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Int J Mol Sci. 2014 Dec 3;15(12):22279-95. doi: 10.3390/ijms151222279.

Smoking and rheumatoid arthritis.

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Central Clinical School, Faculty of Medicine, Nursing and Health Sciences, Monash University, Melbourne 3800, Australia.
Department of Pediatrics, Severance Children's Hospital, Yonsei University College of Medicine, Seoul 120-752, Korea.
Department of Pediatrics, Pusan National University Children's Hospital, Yangsan 626-770, Korea.
Department of Pediatrics, Jeju National University School of Medicine, Jeju 690-767, Korea.
Department of Pediatrics, Ajou University School of Medicine, Daewoo General Hospital, Geoje 656-711, Korea.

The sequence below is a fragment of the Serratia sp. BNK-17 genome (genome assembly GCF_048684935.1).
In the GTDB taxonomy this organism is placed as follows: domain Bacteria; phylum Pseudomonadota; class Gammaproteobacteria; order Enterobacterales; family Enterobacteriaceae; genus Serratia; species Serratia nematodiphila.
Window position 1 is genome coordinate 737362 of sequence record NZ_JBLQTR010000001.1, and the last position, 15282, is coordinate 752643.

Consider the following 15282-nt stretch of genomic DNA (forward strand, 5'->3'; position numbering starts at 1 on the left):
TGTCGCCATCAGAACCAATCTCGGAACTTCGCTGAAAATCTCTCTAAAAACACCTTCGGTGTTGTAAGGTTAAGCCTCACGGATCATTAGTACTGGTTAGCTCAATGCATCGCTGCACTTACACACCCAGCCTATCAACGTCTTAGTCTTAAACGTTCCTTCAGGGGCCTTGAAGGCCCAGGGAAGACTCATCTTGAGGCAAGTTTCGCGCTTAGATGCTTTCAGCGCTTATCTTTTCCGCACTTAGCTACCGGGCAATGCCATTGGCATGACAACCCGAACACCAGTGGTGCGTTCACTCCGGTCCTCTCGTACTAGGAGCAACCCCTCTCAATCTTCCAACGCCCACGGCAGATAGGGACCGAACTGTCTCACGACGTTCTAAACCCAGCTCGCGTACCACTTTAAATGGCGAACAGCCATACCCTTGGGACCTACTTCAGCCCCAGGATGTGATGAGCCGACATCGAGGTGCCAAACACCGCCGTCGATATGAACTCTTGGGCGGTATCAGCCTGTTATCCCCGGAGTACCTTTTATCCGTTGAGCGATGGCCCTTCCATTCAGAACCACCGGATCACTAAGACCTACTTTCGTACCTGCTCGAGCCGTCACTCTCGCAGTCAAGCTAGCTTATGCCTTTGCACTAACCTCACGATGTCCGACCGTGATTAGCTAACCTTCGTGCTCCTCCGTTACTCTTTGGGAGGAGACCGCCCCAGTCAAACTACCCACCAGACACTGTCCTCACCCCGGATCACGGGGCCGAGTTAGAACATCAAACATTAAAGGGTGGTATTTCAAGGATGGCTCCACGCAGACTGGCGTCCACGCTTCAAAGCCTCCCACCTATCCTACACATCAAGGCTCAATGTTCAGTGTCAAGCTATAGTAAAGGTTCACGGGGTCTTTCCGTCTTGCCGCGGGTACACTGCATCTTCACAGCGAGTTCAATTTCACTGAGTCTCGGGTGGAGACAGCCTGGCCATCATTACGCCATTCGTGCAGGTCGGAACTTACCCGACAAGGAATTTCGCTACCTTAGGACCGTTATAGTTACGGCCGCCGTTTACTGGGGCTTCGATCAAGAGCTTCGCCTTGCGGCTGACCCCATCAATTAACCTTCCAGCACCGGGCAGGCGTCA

Rheumatoid arthritis (RA) is a chronic inflammatory disease caused by both genetic and environmental factors. Smoking has been implicated as one of the most important extrinsic risk factors for its development and severity. Recent developments have shed light on the pathophysiology of RA in smokers, including oxidative stress, inflammation, autoantibody formation and epigenetic changes. The association of smoking and the development of RA have been demonstrated through epidemiologic studies, as well as through in vivo and animal models of RA. With increased use of biological agents in addition to standard disease-modifying antirheumatic drugs (DMARDs), there has been interest in how smoking affects drug response in RA treatment. Recent evidence suggests the response and drug survival in people treated with anti-tumour necrosis factor (anti-TNF) therapy is poorer in heavy smokers, and possible immunological mechanisms for this effect are presented in the current paper.

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